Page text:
And for that matter, who the hell put them up there for me to see? What kind of mental malfunction caused someone to look at the guy who has bears on his bumper stickers, a bear on his license plate cover, a bear keychain, bear wallet, and three different bear T-shirts (of the ones his life would let him wear, anyhow), plus a huge goddamned bear on his leather jacket, and thinks “You know what this guy wants to see? The decapitated heads of his favorite animal!”.
Guess I should just be glad this wasn’t a baby shower, thought Hewlitt darkly.
Then Hewlitt’s ears twitched as something about the conversation betwen the three Lodge guys who were standing in front of the stage caught his attention.
Did he just hear the word “bear”?
“Yeah, it was a bear all right. ” said the old one. “Big sucker. A sow. Just laying on her back in the sun, legs all splayed out, pretty as a peach. ”
Hewliit blinked away the red haze rising in his eyes.
“Wow. ” said the younger one. “That’s amazing, dad. ”
“Yeah, Dad. What did you do then? ” asked the youngest.
Hewlitt could hear his heart thudding faster in his chest and feel a prickling heat spreading over the back of his neck.
“Well what do you THINK I did? I lined up my shot… took my time doin it too, cause it was clear the dumb bitch wasn’t going anywhere… and then I pulled the trigger and BLAM! blew her goddamned brains right out of her skull. ”
The younger ones laughed.
“That must have been a sight to see. ” said one.
“Wish I’d been there to see that!” said the other.
“Yup. One shot and it was over. One second she was alive and the next bits of her skull were flying through the air. Happiest day of my life. ” said the old guy, with a chuckle.
Hewlitt’s mouth tasted like old coins and his breath burned in his nostrils.
“Is she one of the ones you brought here today, Dad? ” said the youngest.
The old guy gave the youngest a withering “you’re too dumb to be one of mine” look, and said “No, you idiot, because I blew that ugly old bitch’s head up. Kind of makes it hard to mount her head on a plaque. Numbskull. ”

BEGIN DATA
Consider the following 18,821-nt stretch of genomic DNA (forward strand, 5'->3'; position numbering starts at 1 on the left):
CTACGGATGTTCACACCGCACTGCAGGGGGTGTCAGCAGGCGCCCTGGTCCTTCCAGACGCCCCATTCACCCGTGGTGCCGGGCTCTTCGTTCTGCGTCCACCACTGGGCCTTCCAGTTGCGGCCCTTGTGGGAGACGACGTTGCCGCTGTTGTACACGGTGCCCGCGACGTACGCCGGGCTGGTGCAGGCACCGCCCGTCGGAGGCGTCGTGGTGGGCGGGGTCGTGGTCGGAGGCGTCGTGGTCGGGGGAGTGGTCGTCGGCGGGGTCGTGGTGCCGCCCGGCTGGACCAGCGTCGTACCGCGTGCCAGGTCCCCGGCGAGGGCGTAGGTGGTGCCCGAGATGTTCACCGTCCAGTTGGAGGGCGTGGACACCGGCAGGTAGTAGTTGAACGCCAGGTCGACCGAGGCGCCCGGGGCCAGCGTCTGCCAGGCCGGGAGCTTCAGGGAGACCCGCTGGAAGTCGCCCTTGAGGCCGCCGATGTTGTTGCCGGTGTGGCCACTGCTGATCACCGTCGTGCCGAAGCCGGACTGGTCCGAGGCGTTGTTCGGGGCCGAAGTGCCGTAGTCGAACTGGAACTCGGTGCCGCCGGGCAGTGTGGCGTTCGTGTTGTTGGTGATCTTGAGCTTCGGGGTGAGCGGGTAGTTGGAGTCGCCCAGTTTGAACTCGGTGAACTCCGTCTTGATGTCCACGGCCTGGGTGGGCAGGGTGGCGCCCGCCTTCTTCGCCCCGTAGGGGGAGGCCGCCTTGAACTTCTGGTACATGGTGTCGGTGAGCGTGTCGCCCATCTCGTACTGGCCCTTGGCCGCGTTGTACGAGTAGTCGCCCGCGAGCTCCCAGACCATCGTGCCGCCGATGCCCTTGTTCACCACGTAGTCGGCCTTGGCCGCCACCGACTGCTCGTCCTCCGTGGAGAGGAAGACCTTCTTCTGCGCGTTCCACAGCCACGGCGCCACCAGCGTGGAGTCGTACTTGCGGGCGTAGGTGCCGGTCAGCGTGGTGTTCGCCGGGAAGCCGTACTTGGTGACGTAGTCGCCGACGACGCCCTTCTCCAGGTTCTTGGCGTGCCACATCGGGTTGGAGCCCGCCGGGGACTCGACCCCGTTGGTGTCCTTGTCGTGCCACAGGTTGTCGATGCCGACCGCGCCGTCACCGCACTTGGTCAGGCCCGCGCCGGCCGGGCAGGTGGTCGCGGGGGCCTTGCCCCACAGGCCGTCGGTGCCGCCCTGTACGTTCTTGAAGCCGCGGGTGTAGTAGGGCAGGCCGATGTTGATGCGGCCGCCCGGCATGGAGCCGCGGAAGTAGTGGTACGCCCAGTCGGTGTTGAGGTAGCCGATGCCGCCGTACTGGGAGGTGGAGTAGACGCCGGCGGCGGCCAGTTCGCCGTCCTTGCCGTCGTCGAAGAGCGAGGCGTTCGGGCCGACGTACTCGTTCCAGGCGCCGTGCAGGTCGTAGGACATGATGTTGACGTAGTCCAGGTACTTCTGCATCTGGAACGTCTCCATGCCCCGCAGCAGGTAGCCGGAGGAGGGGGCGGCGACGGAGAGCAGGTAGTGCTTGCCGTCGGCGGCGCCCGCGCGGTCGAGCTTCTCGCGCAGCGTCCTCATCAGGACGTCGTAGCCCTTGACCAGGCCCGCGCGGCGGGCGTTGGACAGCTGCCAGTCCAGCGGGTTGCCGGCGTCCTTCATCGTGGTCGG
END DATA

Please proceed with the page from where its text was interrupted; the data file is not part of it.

“Of course, then we had to kill her cubs. ”
Hewlitt exploded up out of his chair, sending the card table flying and the folding chair clattering to the ground. The tingling heat all through his body told him what was about to happen, but he was too mad to stop it and too drunk to care.
“You fucking ANIMAL!” Hewlitt growled at the old man, every hair on his body bristling.
“You goddamned, fucking ANIMAL”. screamed Hewlitt in a half-strangled voice as his hairs turned into furs and grew rapidly into a thick, brown pelt.
“People like you who murder innocent animals who never did you any harm are worthless, degenerate pieces of SHIT who deserve to DIE! ” bellowed Hewlitt in a voice like a ten foot demon with a chest cold as his limbs thickened and his torso expanded and his clothes ripped and fell to the floor.
“You’re all a bunch of SICK. FUCKING. ANIMALS giving in to your urge to HUNT and MURDER like a bunch of… CAVE MEN!” said Hewlitt in a voice like the sawing of the world’s biggest log with the world’s longest saw as his mouth pushed forward into a snout and his hands and feet sprouted pads and claws.
“And if there’s one thing I can’t stand, ” said Hewlitt in a voice like a bear trying to talk, “it’s people who CAN’T CONTROL their ANIMAL INSTINCTS! ”
On the last word, the now ten foot Kodiak bear that was Hewlitt let out a mighty roar and slammed a shovel-sized paw into the nearest wall, sending drywall flying everywhere.
He then bolted out of the room and retreated into the darkness of his cave… or the closest thing too it, which happened to be Miss Clark’s sewing room in the basement.
Hewlitt, back to normal (or at least human), thought about all the different ways his life was over now as he crept up the stairs.
The thoughts were painful, but they distracted him from the pain in his tortured body, which currently felt like every cell was roasting over its own, individual BBQ pit.
H’ed never see his wife and kids again. That was for sure. He supposed Chris would end up running the business. Kid wasn’t too bright but he knew everything there was to know about signs. His kids would have to change schools and his mother and father would get kicked out of their country club.
As for his wife, well, he wasn’t too sure about what you had to do to get kicked out of the military these days, but he was pretty sure that “be married to Satan’s Fat Friend” was still on the books somewhere.
As he rounded the landing between the basement and the main floor, Hewiltt saw the water fountain there, and suddenly realized he was so thirsty he could feel it on a genetic level, so he stopped to take a drink there.